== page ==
I moved on from La Casa to help start another shelter in Oakland, which we called A Safe Place. Both of these organizations still exist, much bigger, much better funded. 

All the fundraising we did in these two groups we made up as we went along. I decided to learn more about fundraising by apprenticing myself to someone who was good at it and who worked in a traditional and successful environment. I approached the Director of Development at Pacific School of Religion, Dick Schellhase, and basically told him that if he would take me everywhere he went, I would do anything he said. PSR was just beginning a $13 million capital campaign, and I got to help with that campaign as well as assist with all the ins and outs of the annual fund. Dick was a great teacher, and he taught me the ropes of traditional fundraising. He also arranged for me to attend a five-day class of the very new FundRaising School, founded by Hank Rosso and Joe Mixer. Hank became my mentor, and some years later I began teaching with him at the school. 

In 1978, I got my first job as a development director with the Coalition for the Medical Rights of Women in San Francisco. It had just received a three-year grant from the San Francisco Foundation to hire a development director and pay some program and fundraising costs. The challenge was to move the Coalition from almost total reliance on foundations to almost total reliance on membership for all its operating costs and ongoing programs. The amount of the grant went down by half each year, and the idea was that grassroots fundraising would increase by at least 50 percent each year to make up the difference.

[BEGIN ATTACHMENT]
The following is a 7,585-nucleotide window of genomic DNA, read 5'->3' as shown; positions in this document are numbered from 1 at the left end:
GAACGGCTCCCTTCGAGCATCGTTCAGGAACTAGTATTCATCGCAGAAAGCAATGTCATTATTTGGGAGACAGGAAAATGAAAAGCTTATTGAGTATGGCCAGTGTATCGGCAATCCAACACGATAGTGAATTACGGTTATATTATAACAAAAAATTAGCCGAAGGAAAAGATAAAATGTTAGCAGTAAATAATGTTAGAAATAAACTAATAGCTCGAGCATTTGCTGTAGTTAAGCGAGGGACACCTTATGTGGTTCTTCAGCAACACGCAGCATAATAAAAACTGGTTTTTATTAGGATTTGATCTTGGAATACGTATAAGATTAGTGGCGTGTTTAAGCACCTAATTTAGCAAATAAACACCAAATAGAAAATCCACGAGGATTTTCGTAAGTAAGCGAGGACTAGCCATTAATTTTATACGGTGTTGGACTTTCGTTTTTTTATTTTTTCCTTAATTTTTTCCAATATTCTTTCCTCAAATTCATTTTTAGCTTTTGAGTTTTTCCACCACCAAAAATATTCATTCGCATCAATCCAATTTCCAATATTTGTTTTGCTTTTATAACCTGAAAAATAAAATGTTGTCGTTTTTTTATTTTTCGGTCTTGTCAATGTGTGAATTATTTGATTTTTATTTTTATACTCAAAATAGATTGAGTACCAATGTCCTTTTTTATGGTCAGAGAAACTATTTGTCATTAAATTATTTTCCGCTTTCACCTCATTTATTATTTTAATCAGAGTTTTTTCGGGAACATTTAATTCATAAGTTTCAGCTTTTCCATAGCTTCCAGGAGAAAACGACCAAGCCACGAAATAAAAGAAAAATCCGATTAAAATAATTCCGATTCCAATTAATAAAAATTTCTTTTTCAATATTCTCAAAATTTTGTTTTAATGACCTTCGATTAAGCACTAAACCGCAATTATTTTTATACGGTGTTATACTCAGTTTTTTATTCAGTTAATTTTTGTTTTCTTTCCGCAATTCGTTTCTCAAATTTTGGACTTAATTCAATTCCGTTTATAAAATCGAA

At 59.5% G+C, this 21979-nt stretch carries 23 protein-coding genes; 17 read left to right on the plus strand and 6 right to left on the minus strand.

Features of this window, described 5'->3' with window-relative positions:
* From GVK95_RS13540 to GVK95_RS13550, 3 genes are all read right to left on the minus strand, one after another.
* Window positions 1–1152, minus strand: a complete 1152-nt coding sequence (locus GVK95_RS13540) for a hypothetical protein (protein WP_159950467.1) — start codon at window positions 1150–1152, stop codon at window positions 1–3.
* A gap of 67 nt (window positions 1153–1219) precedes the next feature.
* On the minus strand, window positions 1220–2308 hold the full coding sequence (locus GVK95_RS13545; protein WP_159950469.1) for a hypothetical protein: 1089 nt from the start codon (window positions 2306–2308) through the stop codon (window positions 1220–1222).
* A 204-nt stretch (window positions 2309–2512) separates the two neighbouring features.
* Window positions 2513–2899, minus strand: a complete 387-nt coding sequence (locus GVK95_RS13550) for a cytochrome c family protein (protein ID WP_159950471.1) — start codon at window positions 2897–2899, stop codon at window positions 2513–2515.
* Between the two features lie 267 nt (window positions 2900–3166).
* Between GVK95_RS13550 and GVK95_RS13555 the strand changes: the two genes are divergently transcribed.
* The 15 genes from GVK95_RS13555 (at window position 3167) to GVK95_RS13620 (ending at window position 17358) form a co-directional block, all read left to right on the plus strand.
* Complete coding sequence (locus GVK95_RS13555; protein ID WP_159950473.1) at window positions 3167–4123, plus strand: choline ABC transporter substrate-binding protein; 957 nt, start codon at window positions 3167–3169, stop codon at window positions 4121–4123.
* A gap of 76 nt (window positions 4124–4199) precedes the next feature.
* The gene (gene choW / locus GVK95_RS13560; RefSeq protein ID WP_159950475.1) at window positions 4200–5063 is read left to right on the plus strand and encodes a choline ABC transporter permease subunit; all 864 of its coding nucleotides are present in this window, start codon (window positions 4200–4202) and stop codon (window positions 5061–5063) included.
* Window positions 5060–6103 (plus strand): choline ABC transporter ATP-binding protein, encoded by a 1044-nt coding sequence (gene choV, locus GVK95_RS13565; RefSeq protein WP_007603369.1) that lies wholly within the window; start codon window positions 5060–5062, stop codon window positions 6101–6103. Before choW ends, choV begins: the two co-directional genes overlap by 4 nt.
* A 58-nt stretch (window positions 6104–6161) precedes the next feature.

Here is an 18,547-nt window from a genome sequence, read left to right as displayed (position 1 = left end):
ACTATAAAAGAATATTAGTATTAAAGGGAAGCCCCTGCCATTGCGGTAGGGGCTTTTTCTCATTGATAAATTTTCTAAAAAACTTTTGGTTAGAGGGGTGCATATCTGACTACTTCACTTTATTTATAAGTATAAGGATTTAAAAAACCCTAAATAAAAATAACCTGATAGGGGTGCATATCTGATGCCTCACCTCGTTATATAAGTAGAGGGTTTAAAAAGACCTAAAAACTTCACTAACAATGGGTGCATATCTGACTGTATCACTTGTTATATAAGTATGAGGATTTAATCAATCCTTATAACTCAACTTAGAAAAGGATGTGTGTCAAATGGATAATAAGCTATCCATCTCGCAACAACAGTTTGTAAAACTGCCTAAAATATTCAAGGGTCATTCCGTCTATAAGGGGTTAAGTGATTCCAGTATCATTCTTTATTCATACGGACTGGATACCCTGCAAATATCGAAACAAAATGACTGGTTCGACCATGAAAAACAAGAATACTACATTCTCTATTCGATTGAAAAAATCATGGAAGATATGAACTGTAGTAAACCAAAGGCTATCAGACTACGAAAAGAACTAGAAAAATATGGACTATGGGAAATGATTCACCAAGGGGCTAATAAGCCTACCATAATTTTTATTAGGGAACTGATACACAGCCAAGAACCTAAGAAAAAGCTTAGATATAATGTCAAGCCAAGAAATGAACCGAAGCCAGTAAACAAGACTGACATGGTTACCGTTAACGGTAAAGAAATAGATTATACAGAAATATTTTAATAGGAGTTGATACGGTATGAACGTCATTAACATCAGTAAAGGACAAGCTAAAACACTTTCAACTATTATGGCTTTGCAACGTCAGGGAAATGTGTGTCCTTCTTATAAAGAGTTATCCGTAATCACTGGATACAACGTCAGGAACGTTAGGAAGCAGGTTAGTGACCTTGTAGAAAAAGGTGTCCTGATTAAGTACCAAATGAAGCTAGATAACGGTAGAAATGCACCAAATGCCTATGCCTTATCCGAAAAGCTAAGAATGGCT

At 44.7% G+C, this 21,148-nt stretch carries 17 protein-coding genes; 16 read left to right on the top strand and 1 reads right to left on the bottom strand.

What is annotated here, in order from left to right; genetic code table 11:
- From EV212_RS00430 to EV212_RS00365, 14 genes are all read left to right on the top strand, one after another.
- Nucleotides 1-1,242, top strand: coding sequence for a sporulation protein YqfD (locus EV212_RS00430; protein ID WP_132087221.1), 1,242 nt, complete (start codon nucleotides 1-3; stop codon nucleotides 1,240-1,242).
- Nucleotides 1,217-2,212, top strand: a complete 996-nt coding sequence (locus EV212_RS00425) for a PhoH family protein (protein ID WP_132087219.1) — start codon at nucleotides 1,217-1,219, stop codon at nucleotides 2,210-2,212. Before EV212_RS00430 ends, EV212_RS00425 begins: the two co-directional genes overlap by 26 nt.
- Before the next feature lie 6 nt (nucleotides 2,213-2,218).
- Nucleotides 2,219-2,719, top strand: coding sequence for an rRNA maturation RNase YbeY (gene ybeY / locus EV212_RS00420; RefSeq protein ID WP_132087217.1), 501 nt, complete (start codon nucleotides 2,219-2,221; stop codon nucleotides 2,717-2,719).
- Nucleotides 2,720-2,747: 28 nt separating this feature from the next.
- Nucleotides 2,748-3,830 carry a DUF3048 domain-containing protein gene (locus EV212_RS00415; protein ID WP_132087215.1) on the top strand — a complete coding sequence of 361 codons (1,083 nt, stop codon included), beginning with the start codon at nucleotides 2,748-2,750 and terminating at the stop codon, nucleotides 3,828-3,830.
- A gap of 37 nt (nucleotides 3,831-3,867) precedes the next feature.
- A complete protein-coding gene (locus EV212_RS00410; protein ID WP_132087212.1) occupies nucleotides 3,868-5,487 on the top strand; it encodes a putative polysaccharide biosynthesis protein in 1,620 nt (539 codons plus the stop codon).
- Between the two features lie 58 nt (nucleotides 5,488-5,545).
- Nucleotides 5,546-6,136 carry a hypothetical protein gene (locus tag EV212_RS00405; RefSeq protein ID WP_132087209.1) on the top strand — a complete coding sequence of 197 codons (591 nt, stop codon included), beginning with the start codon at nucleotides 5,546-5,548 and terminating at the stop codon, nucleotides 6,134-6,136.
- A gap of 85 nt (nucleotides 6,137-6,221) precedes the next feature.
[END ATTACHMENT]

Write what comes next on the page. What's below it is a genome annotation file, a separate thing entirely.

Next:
We were able to become quite self-sufficient over the three years and, more important, during that time we tripled our budget! This showed me that not only could a social change group raise significant money from a broad base of members, but that in fact it was more lucrative to go that route.

By 1980, people were starting to ask me how the Coalition had done it, and I began to give talks on how to build a broad base of members. In early 1981, toward the end of our self-sufficiency drive, I was invited to attend a Training for Trainers program sponsored by a D.C. organization called the Youth Project and paid for by the Mott Foundation. At the first training, which lasted a week, twelve of us from all over the country gathered at a summer camp in the Wisconsin countryside. We were trained by some of the finest people in the business: Joan Flanagan, author of the first (and classic) book, The Grassroots Fundraising Book; Heather Booth and Karen Paget of the Midwest Academy; Si Kahn, an organizer and singer from North Carolina; Hulbert James, a long-time civil rights organizer; and Mary Harrington, who was the creator of this program.  

We learned about fundraising, organizing for change, and how to train others. Ice-breakers, games, role-plays, case studies, dyads and triads — all these were new training tools and we learned how to use them all.